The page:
Whenever we’re asked to mention a sinking city, it’s a fair bet that Venice is the place which comes to mind, yet parts of the center of Mexico City are sinking at an even faster rate than that of the old Italian lagoon city.
Mexico which is home to some 21 million people, that consume nearly 287 billion gallons of water each year, has sunk more than 32 feet in the last 60 years because 70 percent of the water on which people depend on is extracted from the aquifer below the city.
A very serious issue which is seen for a while is, many of Mexico City's buildings are seriously leaning because of the land subsidence.
The Aztec's weird choice of location for their fine city was just the start of the problems. The Spaniards when they took over in 1519, they filled in the lake and sank deep wells to bring water up from underground aquifers. "Everywhere they pumped up groundwater from the boreholes, the ground sank. Without the water there, the sediments that the city was built on compressed a lot more," says Eddie Bromhead, a geotechnical engineer at Kingston University.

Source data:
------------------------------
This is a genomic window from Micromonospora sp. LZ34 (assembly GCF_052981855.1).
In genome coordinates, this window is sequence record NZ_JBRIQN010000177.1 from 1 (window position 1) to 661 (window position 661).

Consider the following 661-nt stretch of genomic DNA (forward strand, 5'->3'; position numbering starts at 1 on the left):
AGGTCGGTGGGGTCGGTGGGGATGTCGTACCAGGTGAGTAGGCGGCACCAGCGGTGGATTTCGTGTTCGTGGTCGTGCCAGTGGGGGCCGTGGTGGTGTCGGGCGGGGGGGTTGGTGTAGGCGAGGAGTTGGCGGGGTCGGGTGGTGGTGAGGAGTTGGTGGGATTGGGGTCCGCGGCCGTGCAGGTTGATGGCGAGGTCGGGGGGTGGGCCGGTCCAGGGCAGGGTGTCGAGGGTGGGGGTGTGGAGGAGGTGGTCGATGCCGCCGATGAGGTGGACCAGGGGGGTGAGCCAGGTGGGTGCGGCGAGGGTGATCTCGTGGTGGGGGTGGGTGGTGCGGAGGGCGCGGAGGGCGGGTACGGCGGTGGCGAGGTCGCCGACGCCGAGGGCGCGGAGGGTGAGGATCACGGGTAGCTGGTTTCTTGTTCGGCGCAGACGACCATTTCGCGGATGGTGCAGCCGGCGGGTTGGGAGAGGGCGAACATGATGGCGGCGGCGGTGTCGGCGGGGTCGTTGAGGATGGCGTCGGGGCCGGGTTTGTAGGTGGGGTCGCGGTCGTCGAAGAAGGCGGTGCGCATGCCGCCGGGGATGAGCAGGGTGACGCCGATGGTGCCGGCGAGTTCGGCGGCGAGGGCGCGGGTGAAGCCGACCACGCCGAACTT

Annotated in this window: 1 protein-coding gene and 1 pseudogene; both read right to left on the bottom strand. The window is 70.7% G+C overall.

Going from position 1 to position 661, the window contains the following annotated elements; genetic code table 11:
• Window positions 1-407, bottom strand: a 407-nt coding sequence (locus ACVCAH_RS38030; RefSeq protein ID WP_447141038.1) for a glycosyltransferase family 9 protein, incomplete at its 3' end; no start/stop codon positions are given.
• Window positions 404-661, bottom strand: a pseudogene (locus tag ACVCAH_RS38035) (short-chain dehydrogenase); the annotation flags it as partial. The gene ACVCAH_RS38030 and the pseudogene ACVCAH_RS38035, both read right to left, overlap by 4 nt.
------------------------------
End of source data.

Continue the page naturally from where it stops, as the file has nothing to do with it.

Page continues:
The water table is sinking at a rate of 1 meter (3.2 feet) per year. As the city population is rising up and water demand is increasing, the problem will only get worse.
"It needs to be stopped because it's too late to be remedied," Noel said. "The city needs to find a way to figure out their water problem. They really need to look into alternatives like collecting rainwater, which makes so much sense in a city like this, which gets so much rainfall every year."
It's not only the Mexico City either. A recently conducted analysis found that 4 billion people—nearly two-thirds of the world population—are at risk as water tables drop all over the world.
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